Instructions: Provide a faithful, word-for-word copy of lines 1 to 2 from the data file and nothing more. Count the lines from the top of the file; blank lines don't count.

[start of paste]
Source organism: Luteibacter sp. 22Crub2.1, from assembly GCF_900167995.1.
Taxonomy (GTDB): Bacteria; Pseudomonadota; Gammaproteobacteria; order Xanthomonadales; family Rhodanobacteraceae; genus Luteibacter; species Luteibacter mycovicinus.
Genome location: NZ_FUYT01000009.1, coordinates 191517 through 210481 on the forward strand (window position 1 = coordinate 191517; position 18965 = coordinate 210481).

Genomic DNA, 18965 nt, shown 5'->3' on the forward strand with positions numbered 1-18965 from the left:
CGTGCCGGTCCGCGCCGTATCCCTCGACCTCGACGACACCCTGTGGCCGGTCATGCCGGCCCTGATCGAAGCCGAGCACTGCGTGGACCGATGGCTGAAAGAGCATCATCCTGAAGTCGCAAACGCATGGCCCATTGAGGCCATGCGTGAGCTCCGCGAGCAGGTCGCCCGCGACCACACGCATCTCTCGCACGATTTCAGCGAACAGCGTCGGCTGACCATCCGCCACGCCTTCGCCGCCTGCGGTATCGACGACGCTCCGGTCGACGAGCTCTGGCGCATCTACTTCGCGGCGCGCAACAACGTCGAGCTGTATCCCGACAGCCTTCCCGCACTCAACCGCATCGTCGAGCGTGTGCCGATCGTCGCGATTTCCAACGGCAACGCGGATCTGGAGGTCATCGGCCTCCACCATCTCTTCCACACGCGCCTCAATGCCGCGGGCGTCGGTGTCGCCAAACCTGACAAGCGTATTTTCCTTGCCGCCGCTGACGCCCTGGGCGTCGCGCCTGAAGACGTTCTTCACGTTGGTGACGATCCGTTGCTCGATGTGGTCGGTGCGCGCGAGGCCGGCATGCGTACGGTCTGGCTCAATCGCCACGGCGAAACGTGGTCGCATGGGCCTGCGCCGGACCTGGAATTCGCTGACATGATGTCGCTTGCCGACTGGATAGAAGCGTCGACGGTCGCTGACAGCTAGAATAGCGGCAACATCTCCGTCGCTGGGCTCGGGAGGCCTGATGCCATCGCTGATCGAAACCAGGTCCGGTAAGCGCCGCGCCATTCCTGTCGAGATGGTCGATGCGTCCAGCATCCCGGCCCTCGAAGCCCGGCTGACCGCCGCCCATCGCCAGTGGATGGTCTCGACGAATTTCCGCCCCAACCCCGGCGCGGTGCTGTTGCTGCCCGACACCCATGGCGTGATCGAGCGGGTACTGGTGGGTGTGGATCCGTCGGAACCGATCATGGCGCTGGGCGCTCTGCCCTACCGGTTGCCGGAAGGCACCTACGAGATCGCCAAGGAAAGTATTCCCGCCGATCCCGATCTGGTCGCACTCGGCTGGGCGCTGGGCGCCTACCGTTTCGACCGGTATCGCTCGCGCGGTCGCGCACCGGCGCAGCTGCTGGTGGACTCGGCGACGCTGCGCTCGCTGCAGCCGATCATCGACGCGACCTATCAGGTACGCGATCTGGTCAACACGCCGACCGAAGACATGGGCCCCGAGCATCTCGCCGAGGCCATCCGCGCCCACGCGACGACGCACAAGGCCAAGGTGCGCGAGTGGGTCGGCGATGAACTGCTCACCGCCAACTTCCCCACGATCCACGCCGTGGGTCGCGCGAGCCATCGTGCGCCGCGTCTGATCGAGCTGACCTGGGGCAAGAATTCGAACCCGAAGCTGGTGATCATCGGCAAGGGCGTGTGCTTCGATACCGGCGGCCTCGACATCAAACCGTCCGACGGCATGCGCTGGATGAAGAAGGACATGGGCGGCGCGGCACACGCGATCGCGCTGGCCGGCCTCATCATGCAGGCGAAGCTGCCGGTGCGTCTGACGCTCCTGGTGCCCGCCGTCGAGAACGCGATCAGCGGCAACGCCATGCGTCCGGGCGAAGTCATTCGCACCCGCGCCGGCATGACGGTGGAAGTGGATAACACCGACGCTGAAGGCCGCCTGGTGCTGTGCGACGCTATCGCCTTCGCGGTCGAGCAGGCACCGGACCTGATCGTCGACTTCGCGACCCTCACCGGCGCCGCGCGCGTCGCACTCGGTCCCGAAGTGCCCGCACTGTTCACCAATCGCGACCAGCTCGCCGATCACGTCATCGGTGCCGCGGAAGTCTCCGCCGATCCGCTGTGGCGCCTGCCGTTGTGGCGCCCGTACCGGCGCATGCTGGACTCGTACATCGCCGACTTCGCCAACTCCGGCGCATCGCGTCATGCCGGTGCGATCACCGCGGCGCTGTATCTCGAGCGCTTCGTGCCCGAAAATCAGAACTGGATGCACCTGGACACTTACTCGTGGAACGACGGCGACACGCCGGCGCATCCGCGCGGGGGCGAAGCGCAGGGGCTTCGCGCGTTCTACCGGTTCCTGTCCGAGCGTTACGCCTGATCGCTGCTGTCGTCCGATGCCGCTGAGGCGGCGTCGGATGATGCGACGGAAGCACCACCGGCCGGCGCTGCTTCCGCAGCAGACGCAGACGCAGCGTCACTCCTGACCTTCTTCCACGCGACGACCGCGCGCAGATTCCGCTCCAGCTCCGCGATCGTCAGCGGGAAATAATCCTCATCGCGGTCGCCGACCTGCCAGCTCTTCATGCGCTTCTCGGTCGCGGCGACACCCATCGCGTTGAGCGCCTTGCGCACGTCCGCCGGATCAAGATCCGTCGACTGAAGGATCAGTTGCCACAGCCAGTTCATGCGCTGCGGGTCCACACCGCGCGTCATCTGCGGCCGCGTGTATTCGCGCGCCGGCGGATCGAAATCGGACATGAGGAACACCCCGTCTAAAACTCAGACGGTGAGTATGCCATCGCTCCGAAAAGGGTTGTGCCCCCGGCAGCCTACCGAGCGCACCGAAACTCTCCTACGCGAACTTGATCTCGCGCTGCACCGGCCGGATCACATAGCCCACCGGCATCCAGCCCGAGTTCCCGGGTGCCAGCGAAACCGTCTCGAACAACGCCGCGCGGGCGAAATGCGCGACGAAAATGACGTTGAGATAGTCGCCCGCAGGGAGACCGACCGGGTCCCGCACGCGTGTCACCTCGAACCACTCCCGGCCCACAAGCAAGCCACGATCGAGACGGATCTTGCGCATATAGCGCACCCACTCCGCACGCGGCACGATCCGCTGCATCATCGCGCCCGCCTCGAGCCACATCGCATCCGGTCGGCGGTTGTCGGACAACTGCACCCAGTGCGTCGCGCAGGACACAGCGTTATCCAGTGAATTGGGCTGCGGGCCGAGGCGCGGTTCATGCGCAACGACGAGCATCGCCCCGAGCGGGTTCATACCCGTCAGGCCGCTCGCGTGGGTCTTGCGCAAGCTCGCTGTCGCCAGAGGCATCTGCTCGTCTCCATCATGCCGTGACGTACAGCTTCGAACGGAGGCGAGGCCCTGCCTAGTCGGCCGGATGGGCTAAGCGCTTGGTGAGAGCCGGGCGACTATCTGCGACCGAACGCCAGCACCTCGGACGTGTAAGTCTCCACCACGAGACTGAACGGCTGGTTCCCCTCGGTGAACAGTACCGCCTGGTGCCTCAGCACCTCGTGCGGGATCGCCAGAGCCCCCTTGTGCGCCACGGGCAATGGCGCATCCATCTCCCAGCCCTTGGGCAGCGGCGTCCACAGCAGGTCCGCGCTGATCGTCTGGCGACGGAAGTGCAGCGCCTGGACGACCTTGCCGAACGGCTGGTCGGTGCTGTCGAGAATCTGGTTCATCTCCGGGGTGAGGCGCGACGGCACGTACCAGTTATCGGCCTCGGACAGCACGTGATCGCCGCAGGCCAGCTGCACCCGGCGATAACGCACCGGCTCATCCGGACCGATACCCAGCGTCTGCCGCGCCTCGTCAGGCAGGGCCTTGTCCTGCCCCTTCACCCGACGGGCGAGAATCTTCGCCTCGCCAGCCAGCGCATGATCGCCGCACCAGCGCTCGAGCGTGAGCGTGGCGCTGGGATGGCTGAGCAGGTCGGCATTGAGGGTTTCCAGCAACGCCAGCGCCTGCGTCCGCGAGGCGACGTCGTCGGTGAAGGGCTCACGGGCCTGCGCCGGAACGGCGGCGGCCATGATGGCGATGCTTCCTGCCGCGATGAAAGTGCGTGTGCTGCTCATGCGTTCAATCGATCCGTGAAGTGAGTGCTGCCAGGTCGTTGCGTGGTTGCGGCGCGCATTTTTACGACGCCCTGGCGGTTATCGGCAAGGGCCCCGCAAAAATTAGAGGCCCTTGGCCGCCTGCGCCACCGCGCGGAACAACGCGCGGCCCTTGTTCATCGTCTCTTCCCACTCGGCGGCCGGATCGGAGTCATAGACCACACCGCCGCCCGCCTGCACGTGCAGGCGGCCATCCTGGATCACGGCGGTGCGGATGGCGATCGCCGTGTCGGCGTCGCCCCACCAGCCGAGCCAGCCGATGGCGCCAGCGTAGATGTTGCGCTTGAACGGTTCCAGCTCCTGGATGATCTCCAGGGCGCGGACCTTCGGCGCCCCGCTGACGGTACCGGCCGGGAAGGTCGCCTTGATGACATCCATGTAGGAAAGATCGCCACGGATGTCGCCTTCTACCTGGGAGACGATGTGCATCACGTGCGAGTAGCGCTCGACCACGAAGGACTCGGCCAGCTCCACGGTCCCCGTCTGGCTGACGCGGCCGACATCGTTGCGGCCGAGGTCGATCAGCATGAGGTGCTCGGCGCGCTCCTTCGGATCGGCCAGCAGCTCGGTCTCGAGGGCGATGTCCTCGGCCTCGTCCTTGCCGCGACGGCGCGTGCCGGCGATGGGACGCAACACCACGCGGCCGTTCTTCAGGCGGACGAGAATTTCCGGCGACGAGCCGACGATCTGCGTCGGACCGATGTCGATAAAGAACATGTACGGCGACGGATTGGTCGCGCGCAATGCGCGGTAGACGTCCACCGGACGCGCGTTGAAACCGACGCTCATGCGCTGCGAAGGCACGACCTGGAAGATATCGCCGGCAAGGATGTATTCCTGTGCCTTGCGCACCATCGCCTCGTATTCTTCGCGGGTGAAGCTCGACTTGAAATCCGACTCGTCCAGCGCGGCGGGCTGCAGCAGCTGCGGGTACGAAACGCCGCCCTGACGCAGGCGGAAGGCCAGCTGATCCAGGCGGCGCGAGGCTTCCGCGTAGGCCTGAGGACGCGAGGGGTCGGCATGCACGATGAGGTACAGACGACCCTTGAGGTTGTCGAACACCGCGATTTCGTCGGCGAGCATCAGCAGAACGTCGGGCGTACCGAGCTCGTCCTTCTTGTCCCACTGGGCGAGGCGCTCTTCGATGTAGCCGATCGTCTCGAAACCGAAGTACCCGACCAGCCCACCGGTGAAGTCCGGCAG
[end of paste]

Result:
Source organism: Luteibacter sp. 22Crub2.1, from assembly GCF_900167995.1.
Taxonomy (GTDB): Bacteria; Pseudomonadota; Gammaproteobacteria; order Xanthomonadales; family Rhodanobacteraceae; genus Luteibacter; species Luteibacter mycovicinus.